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Tilia cordata

 
John Saltveit
gardener
Posts: 2001
61
bike books food preservation forest garden fungi trees
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Hello Eric,
I loved perennial vegetables. I read it and went out and bought a tilia cordata, which apparently English people call lime trees. Are they aware that there already is a plant called a lime tree?

Anyway, it grew very slowly the first year and is now coming along. I have read how someone described the flavor as horrible. I disagree. I thought it was quite fibrous, but the flavor was fine. Typically, I cut them finely (chiffonade sp?) and could see mixing them in soups, casseroles, etc. I am curious as to how you eat them. Could you explain how you would prepare them for eating? I live near Portland, so it is currently very dry. We haven't had rain for two months which is typical for this time of year. DOes amount of water affect the quality of the leaves for eating?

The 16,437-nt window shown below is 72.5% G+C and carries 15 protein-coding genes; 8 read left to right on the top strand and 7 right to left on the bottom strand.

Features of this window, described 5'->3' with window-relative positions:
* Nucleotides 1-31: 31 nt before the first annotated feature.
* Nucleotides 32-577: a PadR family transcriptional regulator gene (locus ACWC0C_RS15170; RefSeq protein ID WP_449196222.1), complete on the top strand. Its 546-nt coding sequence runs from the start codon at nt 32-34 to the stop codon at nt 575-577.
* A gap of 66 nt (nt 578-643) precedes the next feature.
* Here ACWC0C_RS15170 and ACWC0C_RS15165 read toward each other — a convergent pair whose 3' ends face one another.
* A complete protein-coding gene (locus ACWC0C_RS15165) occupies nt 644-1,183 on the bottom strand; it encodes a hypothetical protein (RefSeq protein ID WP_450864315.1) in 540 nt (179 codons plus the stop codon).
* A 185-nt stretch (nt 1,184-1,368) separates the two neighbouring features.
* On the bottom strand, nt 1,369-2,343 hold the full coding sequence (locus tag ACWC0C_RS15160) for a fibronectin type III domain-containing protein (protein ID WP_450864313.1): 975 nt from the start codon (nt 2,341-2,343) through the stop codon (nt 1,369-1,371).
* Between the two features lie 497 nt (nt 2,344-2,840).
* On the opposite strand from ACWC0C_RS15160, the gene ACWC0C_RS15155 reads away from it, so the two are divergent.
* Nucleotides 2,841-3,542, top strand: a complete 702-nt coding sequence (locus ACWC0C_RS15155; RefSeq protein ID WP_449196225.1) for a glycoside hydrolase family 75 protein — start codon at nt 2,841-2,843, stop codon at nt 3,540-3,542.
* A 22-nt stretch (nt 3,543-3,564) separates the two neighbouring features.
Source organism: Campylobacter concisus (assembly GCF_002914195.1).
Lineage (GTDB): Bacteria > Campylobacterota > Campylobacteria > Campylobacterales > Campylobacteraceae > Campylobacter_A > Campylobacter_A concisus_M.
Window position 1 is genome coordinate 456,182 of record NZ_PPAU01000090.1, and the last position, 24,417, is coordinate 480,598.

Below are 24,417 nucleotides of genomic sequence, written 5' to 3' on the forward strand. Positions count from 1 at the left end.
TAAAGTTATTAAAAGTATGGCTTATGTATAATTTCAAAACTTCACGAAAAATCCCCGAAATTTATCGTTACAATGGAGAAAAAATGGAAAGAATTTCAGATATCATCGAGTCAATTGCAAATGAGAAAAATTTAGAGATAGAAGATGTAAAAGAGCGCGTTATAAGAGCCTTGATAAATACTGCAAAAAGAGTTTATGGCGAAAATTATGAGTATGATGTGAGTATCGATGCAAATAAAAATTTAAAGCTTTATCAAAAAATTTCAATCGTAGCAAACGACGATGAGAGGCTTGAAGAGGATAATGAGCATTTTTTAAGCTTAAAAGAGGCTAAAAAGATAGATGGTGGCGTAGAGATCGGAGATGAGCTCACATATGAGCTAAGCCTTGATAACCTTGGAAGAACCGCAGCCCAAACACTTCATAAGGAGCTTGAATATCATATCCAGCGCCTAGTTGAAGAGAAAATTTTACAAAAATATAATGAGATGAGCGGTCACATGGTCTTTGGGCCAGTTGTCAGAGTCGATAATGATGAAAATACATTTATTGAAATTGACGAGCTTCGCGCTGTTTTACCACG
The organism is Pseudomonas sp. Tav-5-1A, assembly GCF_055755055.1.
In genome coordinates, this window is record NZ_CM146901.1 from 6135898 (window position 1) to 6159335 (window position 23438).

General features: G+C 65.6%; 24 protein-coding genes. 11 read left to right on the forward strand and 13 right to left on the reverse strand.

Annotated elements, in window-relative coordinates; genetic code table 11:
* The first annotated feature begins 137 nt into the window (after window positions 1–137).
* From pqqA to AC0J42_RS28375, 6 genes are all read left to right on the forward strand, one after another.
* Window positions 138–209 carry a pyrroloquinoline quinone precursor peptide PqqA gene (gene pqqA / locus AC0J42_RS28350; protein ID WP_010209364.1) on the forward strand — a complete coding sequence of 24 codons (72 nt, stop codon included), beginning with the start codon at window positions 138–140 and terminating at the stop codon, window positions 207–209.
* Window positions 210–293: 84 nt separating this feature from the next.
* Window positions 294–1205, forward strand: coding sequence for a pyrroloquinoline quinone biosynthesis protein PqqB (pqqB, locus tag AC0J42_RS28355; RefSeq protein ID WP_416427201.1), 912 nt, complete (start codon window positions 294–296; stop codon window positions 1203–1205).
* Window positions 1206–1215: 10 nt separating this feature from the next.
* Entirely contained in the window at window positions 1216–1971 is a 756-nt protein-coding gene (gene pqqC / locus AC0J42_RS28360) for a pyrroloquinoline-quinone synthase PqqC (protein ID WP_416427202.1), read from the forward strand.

THanks<
JOhn S
PDX OR
 
Eric Toensmeier
Author
Posts: 145
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Hi John, Martin Crawford is really the master of linden eating. I have eaten them raw and tender in spring for many years, and finally planted some this year. We will coppice them annually, as the young tender growth lasts almost all season on coppice resprouts. Martin likes them as a base for salads in stead of lettuce. This works for me as many other forest garden salads are very strongly flavored.
 
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